Alcohol addiction is a difficult thing to live with. When someone is struggling with alcoholism, this may seriously impact their mental and physical health and relationships.
When does drinking pass the grey line and become alcohol abuse? This article will explore alcoholism and how to spot the signs of alcohol addiction.
Drinking alcohol becomes an addiction when a person can no longer control their consumption. This may continue to occur even when there are legal, emotional and financial repercussions from their activities.
Alcohol dependence can cause harm to your body and your mental state. These are some possible short-term consequences of alcoholism:
There are also potential long-term effects of alcoholism:
These negative impacts highlight why the prevention of addiction is essential.
Yes, addiction is a treatable disease. Like other chronic diseases, addiction can be managed. Treatment can enable you to counteract addiction’s disruptive effects on your thinking and your behaviour in order to regain control of your life. This is what we mean by recovery.
No, addiction is a chronic disease, so relapse is not only possible but probable. Relapse rates for addiction are similar to those for illnesses such as diabetes, hypertension and asthma. Treating addiction means you have to change thoughts and behaviours deeply embedded in you, and this is rarely easy or quick. Relapses indicate that your treatment needs to be reinstated or adjusted and that you may have further to go in changing yourself.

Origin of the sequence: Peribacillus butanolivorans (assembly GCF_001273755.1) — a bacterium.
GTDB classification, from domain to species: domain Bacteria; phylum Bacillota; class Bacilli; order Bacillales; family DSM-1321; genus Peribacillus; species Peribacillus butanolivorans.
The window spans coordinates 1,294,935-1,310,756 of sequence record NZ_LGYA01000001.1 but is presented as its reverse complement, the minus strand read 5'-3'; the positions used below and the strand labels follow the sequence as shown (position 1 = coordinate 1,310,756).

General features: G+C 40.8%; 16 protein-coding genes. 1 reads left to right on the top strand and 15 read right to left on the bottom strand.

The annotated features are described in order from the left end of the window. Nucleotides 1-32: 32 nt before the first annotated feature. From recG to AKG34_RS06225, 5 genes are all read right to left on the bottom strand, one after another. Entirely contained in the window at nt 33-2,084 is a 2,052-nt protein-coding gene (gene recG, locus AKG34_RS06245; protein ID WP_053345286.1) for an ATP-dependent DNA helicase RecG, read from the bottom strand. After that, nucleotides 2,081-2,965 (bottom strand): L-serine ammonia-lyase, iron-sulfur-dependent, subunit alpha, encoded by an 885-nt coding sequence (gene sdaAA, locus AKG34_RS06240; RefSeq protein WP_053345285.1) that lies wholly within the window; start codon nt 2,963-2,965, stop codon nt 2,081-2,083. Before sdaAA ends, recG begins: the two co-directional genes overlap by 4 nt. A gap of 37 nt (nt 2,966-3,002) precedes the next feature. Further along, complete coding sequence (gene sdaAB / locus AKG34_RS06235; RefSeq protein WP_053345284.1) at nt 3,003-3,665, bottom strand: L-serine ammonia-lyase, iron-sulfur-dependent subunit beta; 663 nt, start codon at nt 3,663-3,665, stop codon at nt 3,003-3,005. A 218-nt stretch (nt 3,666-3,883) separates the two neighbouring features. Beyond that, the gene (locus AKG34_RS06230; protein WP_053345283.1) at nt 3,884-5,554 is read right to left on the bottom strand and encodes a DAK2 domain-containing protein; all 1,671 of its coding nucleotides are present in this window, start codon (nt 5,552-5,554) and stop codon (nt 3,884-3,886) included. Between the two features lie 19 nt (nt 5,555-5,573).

For most clients, medical intervention combined with behavioural therapy and total abstinence from alcohol is the best way of ensuring success. Your treatment must be tailored to take account of your own pattern of drinking or drug use, as well as any medical, psychiatric or social problems you may be experiencing.
Treating Withdrawal. When you stop using alcohol or drugs, you will usually experience withdrawal symptoms, including restlessness, sleeplessness, depression, anxiety and mood disorders. Certain medications can help to reduce these symptoms and make it easier for you to cope.
Staying in Rehab. Certain medications help your body adapt to the absence of the substance on which it has become dependent. They can alleviate cravings, calm your body, and allow you to focus on your treatment programme.
Preventing Relapse. The most common triggers for relapse are stress, exposure to alcohol or drugs, and cues linked to your own experiences of drinking and drug-use (people, places, things, moods). Certain medications are being developed to lessen or interrupt the effects of these triggers and help you maintain your recovery.